Tom Maguire always figured that, if he ever developed cancer, he would pursue the toughest treatment available. "You destroy yourself, and then you can come back," he said.
His view was tested earlier this year when he was diagnosed with bladder cancer that had invaded the muscle wall of the organ. The standard of care, he learned, usually involves removing the bladder. He would have the choice of permanently wearing a bag to collect his urine or having a difficult surgery to fashion a new bladder from his intestines. Both prospects filled the 63-year-old avid hiker and scuba diver with dread.
Then doctors at Philadelphia's Fox Chase Cancer Center told him about a new clinical trial designed to allow people with certain types of tumors to keep their bladders while being closely monitored.
Since getting into the trial a few months ago, "I have been walking on air," he said. "I guess you don't always have to take an all-in, nuclear approach."
For decades, "Big C" diagnoses sent patients and doctors scrambling for the most aggressive weapons to take into battle. The severity of the threat, as well as the limited knowledge of the disease and the pervasive use of military language to describe cancer, justified the blunt-force approach.
"Our focus historically on the 'war on cancer' implied that more is better and decimation is desired," said Justin Bekelman, a radiation oncologist at the University of Pennsylvania.
But today, the "fighting cancer patient" metaphor is falling out of favor, not only because it subtly blames patients who "lose the fight" but also because it doesn't capture a world of new biological insights, improved treatments and molecular tests that are transforming how cancer is treated.
At the root of the change is the recognition that not all cancers are the same: Some need to be bludgeoned, but others can be treated with more tailored therapies or simply watched. Equipped with new tools and evidence, oncologists are "deescalating" - cutting back on toxic and costly approaches likely to do more harm than good."Knowing when not to treat is great medicine," Bekelman said.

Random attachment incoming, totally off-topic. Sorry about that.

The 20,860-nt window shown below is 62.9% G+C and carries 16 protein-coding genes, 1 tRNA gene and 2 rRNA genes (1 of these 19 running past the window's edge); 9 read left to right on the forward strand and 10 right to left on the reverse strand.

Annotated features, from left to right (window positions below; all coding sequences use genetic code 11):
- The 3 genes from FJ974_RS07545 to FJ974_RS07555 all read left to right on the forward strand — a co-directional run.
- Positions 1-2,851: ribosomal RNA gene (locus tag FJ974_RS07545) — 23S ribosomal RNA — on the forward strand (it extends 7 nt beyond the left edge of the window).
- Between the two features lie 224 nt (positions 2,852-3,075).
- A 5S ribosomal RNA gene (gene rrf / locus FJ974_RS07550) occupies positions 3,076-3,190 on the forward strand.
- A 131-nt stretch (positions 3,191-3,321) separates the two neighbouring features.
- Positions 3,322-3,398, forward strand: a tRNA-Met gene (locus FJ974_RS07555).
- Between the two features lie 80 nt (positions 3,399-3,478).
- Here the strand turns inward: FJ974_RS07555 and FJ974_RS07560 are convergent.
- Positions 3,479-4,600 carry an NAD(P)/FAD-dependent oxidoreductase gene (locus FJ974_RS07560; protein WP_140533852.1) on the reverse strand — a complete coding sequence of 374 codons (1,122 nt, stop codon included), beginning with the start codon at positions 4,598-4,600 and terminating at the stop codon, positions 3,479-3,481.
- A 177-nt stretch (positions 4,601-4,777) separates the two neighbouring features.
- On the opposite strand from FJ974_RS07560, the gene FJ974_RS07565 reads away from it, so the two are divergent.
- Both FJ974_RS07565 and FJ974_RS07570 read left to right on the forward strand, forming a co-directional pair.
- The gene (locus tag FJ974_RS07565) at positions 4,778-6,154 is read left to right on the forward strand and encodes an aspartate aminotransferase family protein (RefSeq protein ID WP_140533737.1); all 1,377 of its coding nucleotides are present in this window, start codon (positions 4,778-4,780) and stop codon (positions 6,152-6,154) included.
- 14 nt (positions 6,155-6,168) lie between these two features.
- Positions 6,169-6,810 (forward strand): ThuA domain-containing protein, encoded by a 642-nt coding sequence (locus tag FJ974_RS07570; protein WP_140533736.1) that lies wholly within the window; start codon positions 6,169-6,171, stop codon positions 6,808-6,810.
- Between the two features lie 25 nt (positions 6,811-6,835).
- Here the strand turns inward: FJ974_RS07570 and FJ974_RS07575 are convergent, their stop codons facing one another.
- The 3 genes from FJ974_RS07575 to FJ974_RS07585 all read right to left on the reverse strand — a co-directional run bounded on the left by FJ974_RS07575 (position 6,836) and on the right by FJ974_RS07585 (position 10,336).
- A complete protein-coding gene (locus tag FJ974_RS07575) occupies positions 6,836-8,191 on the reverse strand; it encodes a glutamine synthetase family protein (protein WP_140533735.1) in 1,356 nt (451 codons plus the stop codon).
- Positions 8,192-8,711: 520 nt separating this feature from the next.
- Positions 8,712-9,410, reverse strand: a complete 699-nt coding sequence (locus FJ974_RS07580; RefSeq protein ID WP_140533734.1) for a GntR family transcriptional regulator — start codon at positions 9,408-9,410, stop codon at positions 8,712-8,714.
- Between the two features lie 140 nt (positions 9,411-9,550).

Yet for many patients, and even some doctors, doing less in the face of danger is emotionally and psychologically difficult. Reshma Jagsi, a radiation oncologist at the University of Michigan, said she sees women every day who look for the most aggressive treatment for breast cancer, even if it isn't needed. "They say, 'I need to be there for my kids, my students, my fill-in-the-blank,' " she said.
Increasingly, however, strong evidence for deescalation is spurring cultural and medical practice shifts. A landmark clinical trial published in June found that more than two-thirds of women with early stage breast cancer can safely avoid chemotherapy. Men with early stage, low-risk prostate cancer are rapidly embracing "active surveillance" over surgery - and avoiding possible complications such as incontinence and sexual dysfunction. And throat cancer caused by human papillomavirus, doctors now know, is different from other types of the disease, allowing a cutback in a brutal treatment regimen and reducing the risk of potentially devastating disfigurement.
In lung cancer, immunotherapy, which is usually less toxic than chemotherapy, has emerged as a first-line treatment for many patients. And people with advanced kidney cancer can skip surgery to have their kidneys removed and instead go right to drug treatment, a recent study showed.
The deescalation trend hasn't spread to all diagnoses. The most common form of thyroid cancer, which poses little risk, is often still treated with unnecessary surgery, experts say.
And some malignancies, such as pancreatic cancer, are so lethal that doctors are racing to find ways to ramp up treatment. A recent study found that certain patients who got a cocktail of four drugs lived longer than those on a single medication.